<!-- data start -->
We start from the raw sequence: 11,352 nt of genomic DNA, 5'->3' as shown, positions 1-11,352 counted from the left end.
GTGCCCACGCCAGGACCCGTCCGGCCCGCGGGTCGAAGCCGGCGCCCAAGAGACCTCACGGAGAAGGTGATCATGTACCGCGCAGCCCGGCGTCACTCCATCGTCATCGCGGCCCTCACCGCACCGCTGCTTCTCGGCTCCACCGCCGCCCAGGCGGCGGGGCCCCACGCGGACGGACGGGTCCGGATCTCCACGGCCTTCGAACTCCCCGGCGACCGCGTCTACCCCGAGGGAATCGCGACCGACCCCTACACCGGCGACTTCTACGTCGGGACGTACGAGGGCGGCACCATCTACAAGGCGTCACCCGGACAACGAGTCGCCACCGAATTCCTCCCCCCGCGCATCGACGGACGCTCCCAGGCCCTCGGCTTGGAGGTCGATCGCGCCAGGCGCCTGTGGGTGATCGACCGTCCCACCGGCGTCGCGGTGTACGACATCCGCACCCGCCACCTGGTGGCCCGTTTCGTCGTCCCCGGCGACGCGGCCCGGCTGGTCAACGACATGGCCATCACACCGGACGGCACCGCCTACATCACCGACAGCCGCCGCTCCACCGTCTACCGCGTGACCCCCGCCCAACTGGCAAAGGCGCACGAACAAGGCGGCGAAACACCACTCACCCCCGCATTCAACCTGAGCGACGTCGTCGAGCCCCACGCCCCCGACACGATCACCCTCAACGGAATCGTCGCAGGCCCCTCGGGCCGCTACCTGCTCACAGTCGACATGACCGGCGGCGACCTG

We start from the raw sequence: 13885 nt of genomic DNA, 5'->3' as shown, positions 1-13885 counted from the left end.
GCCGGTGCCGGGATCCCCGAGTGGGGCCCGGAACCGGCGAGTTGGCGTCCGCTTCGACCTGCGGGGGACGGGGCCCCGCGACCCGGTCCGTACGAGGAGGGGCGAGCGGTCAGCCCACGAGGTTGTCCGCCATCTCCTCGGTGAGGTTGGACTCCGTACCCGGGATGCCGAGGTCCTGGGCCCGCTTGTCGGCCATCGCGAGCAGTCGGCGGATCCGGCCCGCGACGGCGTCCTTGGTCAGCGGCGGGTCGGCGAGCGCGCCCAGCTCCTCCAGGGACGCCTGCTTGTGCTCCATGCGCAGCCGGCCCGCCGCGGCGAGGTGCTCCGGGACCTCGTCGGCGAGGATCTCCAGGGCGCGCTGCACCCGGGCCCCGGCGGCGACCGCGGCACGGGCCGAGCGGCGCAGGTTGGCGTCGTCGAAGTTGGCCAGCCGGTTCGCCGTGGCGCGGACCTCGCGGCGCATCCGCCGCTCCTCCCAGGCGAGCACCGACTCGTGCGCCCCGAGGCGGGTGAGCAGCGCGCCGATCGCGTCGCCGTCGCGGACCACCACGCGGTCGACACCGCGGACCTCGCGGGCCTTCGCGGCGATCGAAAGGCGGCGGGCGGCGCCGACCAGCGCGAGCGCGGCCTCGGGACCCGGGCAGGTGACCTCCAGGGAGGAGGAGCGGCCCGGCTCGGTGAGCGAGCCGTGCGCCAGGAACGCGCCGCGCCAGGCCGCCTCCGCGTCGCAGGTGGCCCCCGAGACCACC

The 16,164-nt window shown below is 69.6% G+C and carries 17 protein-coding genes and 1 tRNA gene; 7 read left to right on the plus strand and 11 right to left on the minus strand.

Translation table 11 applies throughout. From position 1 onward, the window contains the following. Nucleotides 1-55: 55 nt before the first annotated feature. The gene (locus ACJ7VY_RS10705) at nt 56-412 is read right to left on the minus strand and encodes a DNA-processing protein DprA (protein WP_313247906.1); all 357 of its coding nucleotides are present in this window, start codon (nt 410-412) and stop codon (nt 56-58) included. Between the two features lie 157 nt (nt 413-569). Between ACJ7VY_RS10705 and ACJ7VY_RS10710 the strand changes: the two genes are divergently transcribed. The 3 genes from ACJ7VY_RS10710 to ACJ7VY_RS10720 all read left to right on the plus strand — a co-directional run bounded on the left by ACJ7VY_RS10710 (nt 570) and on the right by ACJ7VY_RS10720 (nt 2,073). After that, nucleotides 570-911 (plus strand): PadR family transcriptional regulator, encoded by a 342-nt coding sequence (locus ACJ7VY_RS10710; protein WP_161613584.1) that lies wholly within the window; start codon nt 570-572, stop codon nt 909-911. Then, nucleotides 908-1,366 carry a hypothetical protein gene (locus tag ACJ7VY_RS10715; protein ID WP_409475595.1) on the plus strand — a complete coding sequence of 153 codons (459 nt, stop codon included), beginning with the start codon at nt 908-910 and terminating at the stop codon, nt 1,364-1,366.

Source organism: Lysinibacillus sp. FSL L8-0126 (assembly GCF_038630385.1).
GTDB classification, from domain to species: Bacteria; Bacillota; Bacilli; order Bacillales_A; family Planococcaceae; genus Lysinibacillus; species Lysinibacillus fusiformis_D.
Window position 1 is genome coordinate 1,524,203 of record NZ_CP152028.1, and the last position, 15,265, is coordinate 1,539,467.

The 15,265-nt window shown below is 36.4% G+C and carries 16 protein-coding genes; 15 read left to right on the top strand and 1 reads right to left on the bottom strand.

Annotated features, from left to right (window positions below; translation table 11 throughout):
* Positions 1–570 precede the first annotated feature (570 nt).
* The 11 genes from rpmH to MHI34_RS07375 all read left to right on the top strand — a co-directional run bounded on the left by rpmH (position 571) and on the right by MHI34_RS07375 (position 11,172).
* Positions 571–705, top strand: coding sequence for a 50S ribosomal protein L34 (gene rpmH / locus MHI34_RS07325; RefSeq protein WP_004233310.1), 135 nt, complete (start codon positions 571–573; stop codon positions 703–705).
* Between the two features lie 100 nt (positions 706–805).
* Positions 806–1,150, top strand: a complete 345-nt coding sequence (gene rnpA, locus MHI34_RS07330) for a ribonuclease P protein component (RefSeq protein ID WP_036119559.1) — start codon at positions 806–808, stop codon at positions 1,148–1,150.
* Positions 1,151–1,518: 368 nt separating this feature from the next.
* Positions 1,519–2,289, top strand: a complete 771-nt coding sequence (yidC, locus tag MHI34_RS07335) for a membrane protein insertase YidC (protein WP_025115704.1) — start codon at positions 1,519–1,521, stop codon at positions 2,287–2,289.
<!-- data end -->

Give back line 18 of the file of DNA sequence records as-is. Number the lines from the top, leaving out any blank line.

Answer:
* Positions 1,519–2,289, top strand: a complete 771-nt coding sequence (yidC, locus tag MHI34_RS07335) for a membrane protein insertase YidC (protein WP_025115704.1) — start codon at positions 1,519–1,521, stop codon at positions 2,287–2,289.